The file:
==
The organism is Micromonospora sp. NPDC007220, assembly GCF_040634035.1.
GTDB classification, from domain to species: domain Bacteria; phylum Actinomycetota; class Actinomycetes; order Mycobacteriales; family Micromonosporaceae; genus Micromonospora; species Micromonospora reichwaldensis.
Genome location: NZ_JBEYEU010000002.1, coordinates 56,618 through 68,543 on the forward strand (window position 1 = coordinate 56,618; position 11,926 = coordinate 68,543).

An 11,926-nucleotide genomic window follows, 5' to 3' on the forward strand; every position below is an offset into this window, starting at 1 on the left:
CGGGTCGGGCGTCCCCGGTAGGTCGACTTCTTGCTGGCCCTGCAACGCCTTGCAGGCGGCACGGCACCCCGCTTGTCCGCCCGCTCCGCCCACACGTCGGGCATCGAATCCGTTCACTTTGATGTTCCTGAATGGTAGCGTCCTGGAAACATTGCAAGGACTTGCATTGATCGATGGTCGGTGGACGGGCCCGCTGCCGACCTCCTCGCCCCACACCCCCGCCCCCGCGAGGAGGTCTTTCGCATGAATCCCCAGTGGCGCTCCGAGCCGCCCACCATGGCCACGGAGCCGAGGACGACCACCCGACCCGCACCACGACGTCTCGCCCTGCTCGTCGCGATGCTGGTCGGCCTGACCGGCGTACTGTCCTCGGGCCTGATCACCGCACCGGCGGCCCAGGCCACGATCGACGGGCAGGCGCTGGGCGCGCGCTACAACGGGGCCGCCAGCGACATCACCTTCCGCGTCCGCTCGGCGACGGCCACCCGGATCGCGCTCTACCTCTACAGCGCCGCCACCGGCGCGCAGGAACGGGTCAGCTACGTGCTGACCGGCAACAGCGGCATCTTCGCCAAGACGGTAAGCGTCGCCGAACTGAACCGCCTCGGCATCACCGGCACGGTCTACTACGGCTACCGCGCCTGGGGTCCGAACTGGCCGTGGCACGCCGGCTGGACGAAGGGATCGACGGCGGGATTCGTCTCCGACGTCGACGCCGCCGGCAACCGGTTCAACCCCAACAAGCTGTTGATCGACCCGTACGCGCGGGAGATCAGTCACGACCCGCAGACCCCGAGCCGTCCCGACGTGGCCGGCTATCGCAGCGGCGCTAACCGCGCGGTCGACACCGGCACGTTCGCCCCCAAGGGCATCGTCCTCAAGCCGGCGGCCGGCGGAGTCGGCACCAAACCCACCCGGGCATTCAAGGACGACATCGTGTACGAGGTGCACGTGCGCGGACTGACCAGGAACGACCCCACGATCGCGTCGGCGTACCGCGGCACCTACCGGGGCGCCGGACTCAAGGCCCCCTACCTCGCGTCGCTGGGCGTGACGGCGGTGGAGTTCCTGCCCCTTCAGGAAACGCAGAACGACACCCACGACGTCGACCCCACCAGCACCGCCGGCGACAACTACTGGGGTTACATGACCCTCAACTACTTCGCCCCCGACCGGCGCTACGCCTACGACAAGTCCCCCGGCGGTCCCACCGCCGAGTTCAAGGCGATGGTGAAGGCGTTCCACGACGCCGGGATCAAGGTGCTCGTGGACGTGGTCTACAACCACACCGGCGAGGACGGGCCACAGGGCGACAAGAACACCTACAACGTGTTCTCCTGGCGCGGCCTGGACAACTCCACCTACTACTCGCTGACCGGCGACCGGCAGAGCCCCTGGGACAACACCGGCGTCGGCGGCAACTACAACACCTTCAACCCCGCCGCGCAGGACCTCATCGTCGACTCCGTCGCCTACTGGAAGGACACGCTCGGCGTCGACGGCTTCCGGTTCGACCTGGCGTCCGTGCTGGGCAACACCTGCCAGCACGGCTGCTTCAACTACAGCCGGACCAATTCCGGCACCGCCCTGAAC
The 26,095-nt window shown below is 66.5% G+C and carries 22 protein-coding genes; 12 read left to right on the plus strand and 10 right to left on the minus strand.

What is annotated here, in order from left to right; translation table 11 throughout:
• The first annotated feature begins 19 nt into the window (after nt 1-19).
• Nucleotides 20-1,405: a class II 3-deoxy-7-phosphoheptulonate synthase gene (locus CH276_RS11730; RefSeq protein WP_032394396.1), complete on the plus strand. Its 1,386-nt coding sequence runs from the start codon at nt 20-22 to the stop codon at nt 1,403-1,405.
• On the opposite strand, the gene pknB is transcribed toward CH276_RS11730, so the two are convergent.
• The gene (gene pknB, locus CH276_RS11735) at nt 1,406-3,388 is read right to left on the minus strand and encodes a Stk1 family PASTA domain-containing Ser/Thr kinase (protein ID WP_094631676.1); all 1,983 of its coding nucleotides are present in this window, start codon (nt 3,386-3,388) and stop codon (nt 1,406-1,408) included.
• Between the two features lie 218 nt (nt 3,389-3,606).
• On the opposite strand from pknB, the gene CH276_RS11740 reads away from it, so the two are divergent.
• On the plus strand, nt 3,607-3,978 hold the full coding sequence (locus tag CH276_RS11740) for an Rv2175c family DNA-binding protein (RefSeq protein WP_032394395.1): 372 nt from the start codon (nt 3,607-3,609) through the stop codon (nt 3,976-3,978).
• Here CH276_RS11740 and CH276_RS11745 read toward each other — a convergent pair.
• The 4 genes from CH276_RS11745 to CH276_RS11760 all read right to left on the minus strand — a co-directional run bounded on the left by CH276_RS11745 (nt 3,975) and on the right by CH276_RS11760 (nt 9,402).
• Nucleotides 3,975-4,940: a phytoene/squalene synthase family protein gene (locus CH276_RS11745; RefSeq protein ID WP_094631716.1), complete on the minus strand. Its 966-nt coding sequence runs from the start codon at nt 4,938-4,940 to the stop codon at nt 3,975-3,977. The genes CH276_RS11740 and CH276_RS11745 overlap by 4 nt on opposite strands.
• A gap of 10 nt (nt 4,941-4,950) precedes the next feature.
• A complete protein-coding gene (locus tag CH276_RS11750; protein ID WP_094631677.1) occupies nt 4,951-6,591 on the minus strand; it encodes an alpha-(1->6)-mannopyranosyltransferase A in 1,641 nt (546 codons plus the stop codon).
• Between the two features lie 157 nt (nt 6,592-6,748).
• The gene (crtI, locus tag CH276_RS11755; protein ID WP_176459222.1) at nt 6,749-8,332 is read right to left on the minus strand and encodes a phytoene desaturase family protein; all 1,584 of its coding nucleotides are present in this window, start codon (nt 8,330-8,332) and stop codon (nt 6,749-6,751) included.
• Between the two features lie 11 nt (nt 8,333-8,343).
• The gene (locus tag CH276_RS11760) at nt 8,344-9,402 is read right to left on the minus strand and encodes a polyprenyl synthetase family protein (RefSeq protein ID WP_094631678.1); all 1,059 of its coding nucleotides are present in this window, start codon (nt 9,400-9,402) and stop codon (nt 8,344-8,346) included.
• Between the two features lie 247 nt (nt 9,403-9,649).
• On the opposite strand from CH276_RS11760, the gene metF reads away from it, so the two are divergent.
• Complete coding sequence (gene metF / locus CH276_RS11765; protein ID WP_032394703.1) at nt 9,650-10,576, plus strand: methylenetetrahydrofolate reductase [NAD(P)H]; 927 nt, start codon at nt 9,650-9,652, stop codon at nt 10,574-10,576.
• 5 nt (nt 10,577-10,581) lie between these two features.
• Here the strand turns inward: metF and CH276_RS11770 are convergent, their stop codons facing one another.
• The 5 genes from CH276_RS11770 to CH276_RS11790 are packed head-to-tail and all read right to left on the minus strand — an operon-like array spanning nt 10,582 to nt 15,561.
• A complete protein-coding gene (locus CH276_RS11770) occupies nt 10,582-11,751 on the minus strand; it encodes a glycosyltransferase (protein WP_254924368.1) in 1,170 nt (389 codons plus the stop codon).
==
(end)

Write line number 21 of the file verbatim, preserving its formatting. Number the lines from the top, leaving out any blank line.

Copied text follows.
• The gene (crtI, locus tag CH276_RS11755; protein ID WP_176459222.1) at nt 6,749-8,332 is read right to left on the minus strand and encodes a phytoene desaturase family protein; all 1,584 of its coding nucleotides are present in this window, start codon (nt 8,330-8,332) and stop codon (nt 6,749-6,751) included.